Among Weil's favorite medicinal mushrooms are turkey tail and lion's mane. Turkey tail has a number of cancer-protective effects, both preventively and therapeutically, while lion's mane contains a unique nerve-growth factor. "I recommend it to people with neuropathy," Weil says. There's also evidence suggesting lion's mane can help improve cognitive function.
True food kitchen
Last year, I had the opportunity to try out the True Food Kitchen while at the Paleo f(x)™ conference in Austin, Texas — a restaurant chain Weil conceptualized. He explains:
"I'm a very good home cook. I'm not a chef. But over the years, many people have said, 'You ought to open a restaurant.' I was never tempted to do that because I know nothing about the restaurant business, and it looked like a very tough business.
But about 11 years ago, a mutual friend introduced me to a very successful restaurateur in Arizona, Sam Fox. I proposed the concept of a restaurant that would serve wonderful, delicious food that was also healthy. His immediate reaction was, "Health food doesn't sell."
I think he thought I meant tofu and sprouts. He regarded me as a hippie and didn't see any possibilities for a collaboration. I invited him and his wife to my home. I cooked a meal for them. They liked the food. His wheels began to turn, and he said he would give it a try, but he was very skeptical that the concept would succeed.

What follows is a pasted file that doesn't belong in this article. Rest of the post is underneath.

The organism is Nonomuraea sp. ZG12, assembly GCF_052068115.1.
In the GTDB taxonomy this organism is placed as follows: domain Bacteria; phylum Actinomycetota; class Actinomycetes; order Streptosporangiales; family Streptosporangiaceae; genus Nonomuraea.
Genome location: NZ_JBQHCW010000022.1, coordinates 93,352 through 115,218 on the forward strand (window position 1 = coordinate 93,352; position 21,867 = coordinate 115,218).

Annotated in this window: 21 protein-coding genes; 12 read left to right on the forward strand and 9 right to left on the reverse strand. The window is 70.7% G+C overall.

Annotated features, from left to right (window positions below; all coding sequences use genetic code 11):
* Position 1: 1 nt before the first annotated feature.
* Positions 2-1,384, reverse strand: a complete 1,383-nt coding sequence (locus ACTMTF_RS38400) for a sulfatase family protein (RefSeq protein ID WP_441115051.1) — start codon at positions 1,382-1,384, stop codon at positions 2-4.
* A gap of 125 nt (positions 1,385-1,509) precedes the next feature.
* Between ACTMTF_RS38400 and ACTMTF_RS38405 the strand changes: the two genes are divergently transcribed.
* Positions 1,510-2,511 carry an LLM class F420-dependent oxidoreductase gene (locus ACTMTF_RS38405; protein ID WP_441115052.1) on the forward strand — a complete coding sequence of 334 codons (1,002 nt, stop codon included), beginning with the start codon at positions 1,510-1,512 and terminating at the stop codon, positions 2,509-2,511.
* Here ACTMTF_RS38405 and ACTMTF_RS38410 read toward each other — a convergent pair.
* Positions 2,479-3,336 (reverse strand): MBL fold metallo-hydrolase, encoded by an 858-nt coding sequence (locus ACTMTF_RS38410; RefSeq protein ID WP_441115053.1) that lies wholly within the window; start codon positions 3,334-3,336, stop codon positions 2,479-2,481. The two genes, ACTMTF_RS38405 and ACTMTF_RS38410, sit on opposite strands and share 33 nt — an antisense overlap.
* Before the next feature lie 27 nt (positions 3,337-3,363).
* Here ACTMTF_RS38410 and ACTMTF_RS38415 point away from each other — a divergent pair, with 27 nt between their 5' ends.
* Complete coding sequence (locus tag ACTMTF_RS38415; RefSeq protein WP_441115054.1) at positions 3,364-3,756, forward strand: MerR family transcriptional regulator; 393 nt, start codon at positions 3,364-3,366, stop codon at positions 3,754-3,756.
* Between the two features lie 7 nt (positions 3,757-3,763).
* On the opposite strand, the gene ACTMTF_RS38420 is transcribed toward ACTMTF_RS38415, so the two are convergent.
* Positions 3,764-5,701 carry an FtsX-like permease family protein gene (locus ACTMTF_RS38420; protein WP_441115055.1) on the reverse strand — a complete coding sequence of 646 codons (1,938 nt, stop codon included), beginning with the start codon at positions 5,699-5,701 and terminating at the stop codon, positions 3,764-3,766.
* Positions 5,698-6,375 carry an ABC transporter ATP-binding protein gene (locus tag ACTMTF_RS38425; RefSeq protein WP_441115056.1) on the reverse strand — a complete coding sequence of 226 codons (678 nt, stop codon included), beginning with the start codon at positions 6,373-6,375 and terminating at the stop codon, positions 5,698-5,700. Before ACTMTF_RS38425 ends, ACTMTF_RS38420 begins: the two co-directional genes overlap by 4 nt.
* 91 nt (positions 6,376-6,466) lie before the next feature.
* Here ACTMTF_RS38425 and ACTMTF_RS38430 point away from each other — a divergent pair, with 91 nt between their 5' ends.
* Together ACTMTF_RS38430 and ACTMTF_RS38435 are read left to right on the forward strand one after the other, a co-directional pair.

We opened our first True Food Kitchen in Phoenix 11 years ago. It was a success right out of the gate. There are now 29 of them around the country. People love the food. We still don't have any real competition. The menu is based on my anti-inflammatory diet, with something for everyone there.
You can go with a mixed group. There are meat entrees — although not many of them — wonderful produce and fish. Gluten-free people can get what they want, people who are vegans, paleo or keto can find what they want there. It's been a great delight to see people liking the kinds of food I've enjoyed most of my life."
We certainly need more restaurants like that, because eating too much processed food is one of the key challenges most people have. While you may not think of restaurant food as processed, a vast majority of it is.
Staying active is a key component of longevity and health
About 50% of 80-year-olds experience sarcopenia, loss of muscle mass. As noted by Weil, one of the key prevention strategies for sarcopenia is to stay active and use your muscles as much as possible. This is also why strength training is so highly recommended for seniors.
"I use my muscles a lot," Weil says. "I am careful in what I do, but I go up and down stairs a lot when I get the chance. I lift things. I don't feel that I've lost muscle strength. I certainly have more aches and pains than I did when I was younger, but I think my musculoskeletal system is in good shape …"
"It's important to pay attention to how your body changes and how it reacts to different things … In my 20s, I ran for a time — until I got signals from my knees that they didn't like that. I shifted to cycling and did that for a long time. And then I got into swimming, which agrees with me very much. I think it's good to be flexible and open to change …"